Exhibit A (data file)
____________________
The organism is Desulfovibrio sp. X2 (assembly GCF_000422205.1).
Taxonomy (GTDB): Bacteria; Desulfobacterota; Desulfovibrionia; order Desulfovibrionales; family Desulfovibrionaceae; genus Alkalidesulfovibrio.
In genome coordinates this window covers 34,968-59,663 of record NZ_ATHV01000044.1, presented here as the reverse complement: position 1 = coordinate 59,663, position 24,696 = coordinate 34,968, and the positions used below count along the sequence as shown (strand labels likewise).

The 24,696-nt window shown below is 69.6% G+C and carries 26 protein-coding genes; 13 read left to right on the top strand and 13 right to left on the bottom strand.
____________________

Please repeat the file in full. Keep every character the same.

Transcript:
The organism is Desulfovibrio sp. X2 (assembly GCF_000422205.1).
Taxonomy (GTDB): Bacteria; Desulfobacterota; Desulfovibrionia; order Desulfovibrionales; family Desulfovibrionaceae; genus Alkalidesulfovibrio.
In genome coordinates this window covers 34,968-59,663 of record NZ_ATHV01000044.1, presented here as the reverse complement: position 1 = coordinate 59,663, position 24,696 = coordinate 34,968, and the positions used below count along the sequence as shown (strand labels likewise).

The 24,696-nt window shown below is 69.6% G+C and carries 26 protein-coding genes; 13 read left to right on the top strand and 13 right to left on the bottom strand.